I don’t listen to Women’s Hour very often, but, in a desperate attempt to avoid football, I downloaded the pod cast of the Saturday ‘Best of’ version. What was was that they had two very different members of celebrity culture discussing how women are seen in society.
This gives rise to a number of debates around the way in which women are represented as archetypes in society, something that is perpetuated through consumer culture and generates further problems for women in all areas of their lives.
Charlotte Church, coming across as very articulate and intelligent, made the observation that women are continuously and subtly degraded in mainstream media. This can be in subtle and often humorous ways;
“she’s having a blonde moment”
through to direct assaults on female biology
“what’s wrong with you love? Got your period?”
which even women are inclined to laugh at, thus perpetuating degradation.
Women’s behaviour and intelligence is often criticised as being the result of their biology, something that has been observed since Freud coined the phrase “hysteria”. The perpetual ignominy presented by both genders in reducing women’s social, cultural and intellectual standing for referring to their physicality is a systemic problem in the Western world.
When Charlotte Church’s astute comments are taken alongside the interesting interview with Katie Price a.k.a. Jordan, a further degree of abasement of women can be seen. Katie makes the argument that people make an active choice whether or not to buy Nuts, Zoo or other borderline pornographic magazine targeted at young adult males, where as children do not make the same choices when watching music videos. The conclusion that she draws is somewhat spurious, that Britney Spears is more responsible for sexualising children than she is, is almost laughable. However, she raises an interesting point in choice to participate in an overtly sexualised culture.
Price may make the argument that children, and indeed all people, ‘choose’ to purchase iniquious magazines, but as feminist action group Object observe, the magazine replaced the eyelevel and one cannot avoid the offensive representations of female models, actresses and singers they display.
A colleague of mine, Dr Laura Nelson, has had significant success taking on Hamleys toy store for actively dividing children’s toys by gender.
The now ubiquitous pink and blue, for which there have been outcries on and off since the 1970s, lend credence to the above representations of women, the ditsy, unintelligent, hormone driven blonde. The continuing need to restore hunter gatherer balance and impress upon children the different roles of men and women is a depressing element of the differences between gender in the UK. And it’s not just toy shops, you go into any supermarket and the cards are segregated into a repulsive puce and prussian scheme so we don’t mistakenly buy the wrong card.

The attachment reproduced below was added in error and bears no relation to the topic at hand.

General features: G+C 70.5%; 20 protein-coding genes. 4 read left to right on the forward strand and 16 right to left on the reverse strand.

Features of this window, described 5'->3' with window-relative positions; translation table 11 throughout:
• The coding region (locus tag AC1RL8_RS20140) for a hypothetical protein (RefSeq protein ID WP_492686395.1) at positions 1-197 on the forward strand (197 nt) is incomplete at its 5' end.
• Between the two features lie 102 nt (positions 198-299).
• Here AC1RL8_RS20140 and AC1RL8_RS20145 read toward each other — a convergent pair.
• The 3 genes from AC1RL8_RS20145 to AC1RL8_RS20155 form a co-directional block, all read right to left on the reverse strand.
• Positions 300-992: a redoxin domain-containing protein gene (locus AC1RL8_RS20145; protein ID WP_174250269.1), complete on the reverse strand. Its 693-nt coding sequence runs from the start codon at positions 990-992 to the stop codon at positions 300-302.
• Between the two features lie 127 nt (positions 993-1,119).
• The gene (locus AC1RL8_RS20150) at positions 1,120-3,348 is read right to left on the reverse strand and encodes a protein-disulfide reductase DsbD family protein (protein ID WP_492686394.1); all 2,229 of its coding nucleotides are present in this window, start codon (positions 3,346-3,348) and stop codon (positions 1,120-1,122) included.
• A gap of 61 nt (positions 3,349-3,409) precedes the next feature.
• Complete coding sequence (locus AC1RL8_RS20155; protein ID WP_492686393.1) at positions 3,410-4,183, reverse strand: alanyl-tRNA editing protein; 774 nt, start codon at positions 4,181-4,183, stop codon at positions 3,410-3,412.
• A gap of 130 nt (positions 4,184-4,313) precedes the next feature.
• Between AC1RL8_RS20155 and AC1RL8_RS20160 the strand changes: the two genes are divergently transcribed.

All of this gender division is fuelled by consumer marketing and it takes a lot of action to tackle entrenched sexism when money is its core.
The final observation of a very unpleasant representation of women is the language given around the basic biological function; menstruation.
Most supermarkets talk about “hygiene” products. The very term “sanitary towels” conjures up basal attitude toward defilement of women through a biological function. Rather like that scene in Carrie where a gaggle of girls scream “plug it up”, the onset of puberty for woman is distressing enough without the entire market for suitable facilitation representing a degree of impurity.
Simply eradicating detrimental language around product used for menstruation would go far to separating the unnecessary psychological ties in the besmirchment of women’s biological functions and their ability to compete with men on cultural, social and intellectual levels.
Rather like Object’s campaign to cover up the detrimental images on men’s magazines, we should all be taking slow but sure action at removing the stereotypes in society, primarily marketed in a consumer industry.
Write a letter to your supermarket that uses the broad sign “female hygiene products”. Write to your local council licensing department for the unnecessary display of sexualised imagery outside pole dancing, underwear and sex shops. Actively reject statements please detrimental language such as inappropriate nicknames, “birds” etc. Do not allow human to persuade you to take an alternative view but stand up for your rights as a woman or a man not to see either gender detrimentalised.
If we don’t, we may as well look forward to a world in which Katie Price is seen as a career idol, and were eventually we will begin to feel like we’re living in an action movie with guns in our garter belts running around in high heels for the sole pleasure of other people.